Indeed… what are we fighting for?

I walked along the reflecting pool and started to contemplate my journey this week. I then came to the Lincoln Memorial and started to climb the steps. As I reached the top of the steps I passed through those huge marble columns and entered the Memorial to look at President Lincoln in complete and total peace and quiet. No people, no sounds, no crowds. I read the inscription over his head. And then turned to my left to read the poetry of the Gettysburg Address chiseled into the white marble wall.

I walked back out between those same marble columns and looked out upon the still empty vista, across the vast reflecting pool to the Washington Monument and Nation’s Capitol in the distance beyond. I stood on the place where Martin Luther King stood some 50 years prior. Where his noble Lieutenant John Lewis stood by his side.

I felt a shiver.

And then, finally, the scramble in my brain started to make sense.

You see, John Lewis stood before us just three days earlier… himself a living statue to the great struggle for civil rights. He was a partner with Dr. King and is now a sitting Congressman from Georgia. He spoke about the struggle for civil rights, his life growing up in the segregated south, his efforts to raise chickens and his struggle to raise his people.

Reflecting on his past, his own place in history and this specific moment in time he uttered those words:

“Without Music, the civil rights movement would have been like a bird without wings.”

The words came back to me and hit me hard as I stood on that spot, Dr. King’s spot, John Lewis’s spot on the Lincoln Memorial.

What this great National Mall had revealed to me on this morning, the sense it had made of my scrambled brain activity was this:

Our collective national, state and local efforts on behalf of music and arts for everyone are connected in real and meaningful ways to the through lines of our great national history.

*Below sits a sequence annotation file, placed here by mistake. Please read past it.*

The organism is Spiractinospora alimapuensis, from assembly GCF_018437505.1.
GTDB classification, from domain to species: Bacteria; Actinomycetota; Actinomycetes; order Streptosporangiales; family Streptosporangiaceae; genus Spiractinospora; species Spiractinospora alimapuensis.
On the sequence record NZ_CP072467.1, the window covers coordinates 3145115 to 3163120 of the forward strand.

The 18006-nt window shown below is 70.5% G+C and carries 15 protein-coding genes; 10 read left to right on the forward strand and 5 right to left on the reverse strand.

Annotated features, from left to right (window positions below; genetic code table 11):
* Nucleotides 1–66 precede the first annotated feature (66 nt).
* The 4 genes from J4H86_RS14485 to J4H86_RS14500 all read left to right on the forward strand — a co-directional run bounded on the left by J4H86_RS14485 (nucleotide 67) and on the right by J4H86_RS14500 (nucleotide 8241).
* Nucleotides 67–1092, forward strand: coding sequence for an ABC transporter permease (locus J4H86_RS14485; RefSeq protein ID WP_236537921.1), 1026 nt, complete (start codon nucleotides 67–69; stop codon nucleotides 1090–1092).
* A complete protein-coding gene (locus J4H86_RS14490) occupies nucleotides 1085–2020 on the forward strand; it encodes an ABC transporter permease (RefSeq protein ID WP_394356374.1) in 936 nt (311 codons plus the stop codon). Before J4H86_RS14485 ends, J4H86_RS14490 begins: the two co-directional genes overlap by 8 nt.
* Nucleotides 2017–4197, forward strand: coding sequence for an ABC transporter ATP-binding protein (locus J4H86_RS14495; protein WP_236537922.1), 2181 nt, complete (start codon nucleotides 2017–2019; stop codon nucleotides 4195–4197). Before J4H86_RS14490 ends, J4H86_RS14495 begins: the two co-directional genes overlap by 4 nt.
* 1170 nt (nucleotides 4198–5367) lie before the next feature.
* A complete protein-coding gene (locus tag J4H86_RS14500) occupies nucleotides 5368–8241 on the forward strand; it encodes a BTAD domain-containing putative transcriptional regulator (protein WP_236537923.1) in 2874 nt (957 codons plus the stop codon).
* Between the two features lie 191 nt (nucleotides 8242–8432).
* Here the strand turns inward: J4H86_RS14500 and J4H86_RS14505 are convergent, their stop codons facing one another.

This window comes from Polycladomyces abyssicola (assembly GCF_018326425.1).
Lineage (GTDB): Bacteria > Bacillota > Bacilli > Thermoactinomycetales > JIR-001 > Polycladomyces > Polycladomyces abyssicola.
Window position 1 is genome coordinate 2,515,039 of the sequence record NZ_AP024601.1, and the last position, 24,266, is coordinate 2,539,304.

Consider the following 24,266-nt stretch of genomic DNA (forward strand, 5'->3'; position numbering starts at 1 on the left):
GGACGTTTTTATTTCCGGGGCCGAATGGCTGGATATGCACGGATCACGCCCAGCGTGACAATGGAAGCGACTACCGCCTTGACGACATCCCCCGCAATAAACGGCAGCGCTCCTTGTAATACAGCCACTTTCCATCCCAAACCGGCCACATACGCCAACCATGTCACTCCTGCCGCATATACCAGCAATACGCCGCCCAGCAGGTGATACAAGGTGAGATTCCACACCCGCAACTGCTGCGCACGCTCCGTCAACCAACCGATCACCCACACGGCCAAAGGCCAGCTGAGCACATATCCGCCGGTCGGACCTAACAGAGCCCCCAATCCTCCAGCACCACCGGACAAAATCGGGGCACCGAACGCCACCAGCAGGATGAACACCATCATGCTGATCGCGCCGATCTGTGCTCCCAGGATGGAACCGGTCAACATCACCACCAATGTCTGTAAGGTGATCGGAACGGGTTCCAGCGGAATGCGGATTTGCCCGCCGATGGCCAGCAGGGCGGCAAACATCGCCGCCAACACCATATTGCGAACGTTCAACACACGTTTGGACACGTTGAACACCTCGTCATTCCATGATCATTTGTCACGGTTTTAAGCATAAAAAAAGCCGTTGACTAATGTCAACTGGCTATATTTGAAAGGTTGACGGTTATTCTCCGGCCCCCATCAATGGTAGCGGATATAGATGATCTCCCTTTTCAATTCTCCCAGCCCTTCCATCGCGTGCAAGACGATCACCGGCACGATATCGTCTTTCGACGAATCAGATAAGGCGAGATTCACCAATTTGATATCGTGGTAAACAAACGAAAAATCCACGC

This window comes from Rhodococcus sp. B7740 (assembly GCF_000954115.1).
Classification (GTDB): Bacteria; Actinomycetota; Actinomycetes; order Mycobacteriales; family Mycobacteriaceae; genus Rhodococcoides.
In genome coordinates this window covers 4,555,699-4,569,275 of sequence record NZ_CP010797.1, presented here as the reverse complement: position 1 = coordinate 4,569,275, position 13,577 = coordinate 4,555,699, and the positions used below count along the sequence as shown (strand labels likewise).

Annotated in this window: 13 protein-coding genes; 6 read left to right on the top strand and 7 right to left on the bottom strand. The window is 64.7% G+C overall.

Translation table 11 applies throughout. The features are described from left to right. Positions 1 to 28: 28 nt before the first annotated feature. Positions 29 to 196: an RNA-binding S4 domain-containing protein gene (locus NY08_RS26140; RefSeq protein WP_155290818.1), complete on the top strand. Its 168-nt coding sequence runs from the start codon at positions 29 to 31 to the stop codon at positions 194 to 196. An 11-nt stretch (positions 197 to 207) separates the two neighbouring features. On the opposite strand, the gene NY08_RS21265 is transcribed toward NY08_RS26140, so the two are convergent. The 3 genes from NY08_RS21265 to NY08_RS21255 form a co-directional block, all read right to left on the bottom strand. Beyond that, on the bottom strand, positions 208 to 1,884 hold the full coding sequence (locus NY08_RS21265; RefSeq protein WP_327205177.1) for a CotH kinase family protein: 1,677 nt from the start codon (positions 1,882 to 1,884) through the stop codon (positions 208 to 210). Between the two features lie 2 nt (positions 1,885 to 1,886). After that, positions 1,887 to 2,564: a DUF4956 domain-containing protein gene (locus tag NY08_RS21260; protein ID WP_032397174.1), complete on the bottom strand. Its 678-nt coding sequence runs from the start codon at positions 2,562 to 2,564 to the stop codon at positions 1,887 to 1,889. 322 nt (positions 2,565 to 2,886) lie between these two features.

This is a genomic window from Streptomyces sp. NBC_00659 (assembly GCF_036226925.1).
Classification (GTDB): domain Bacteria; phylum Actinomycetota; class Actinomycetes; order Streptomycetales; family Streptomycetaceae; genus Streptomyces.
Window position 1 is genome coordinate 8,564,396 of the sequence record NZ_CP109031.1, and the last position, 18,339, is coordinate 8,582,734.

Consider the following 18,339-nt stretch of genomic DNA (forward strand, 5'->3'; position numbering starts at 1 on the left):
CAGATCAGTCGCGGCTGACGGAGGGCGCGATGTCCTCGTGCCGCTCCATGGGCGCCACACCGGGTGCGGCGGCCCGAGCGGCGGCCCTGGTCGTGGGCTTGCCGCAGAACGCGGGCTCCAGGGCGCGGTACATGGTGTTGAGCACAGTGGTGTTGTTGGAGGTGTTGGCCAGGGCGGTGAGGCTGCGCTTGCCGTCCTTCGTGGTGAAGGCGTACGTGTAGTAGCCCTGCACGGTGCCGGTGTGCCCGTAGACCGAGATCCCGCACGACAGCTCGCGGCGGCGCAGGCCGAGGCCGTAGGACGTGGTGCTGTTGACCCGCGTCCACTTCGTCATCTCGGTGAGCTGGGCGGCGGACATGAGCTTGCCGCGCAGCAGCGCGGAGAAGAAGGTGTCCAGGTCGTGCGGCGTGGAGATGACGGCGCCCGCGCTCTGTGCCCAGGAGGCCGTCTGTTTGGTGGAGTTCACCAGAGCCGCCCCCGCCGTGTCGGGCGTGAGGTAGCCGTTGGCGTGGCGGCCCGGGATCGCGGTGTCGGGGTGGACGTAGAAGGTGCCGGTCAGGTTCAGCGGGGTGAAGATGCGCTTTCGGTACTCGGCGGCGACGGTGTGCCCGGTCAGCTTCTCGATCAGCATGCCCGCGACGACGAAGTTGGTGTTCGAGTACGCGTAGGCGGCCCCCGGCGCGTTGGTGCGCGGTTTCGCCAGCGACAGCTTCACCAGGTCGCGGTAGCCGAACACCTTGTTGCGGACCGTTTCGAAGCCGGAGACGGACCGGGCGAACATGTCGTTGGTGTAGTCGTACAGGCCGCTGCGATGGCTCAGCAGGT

We are just one small part of a much larger continuum; we are fulfilling the desires and dreams of our both our founding fathers and world leaders of our recent past that traverse across our history for centuries with a centrality to our humanity I had not really understood before.

The Mall reminded me how we had new icons in our midst as we tackled the current educational challenges of our time — From Congressman Lewis who spoke on our first night, to Bernie Williams (former Yankee now suiting up for the music and arts education team) who walked the halls of Congress with us. And sitting with us through it all, advising and counseling us throughout the week was the person I have placed on my own personal Mount Rushmore of individuals who have gone above and beyond for music and arts education, Former Secretary of Education Richard Riley. He is the man who when he had the chance showed true leadership by making music and the arts a core subject in federal law some twenty two years ago.

All of us who gathered in Washington, and indeed the thousands of people back in their own homes who advocate for music and arts education are just the current keepers of the flame… working to keep the dreams of our forefathers alive by protecting and advancing the right of this and the next generation of citizens to a complete education that includes music and the arts and to whom we shall pass this torch for them to carry on for the next.

We are building our chapter of this larger story and have been given great gifts of support, information and guidance to make a difference in Washington and our own communities right now.

We are the keepers of the flame handed down from our forefathers.

Our job, our obligation, and yes our duty is to not let them down.

About Robert B. Morrison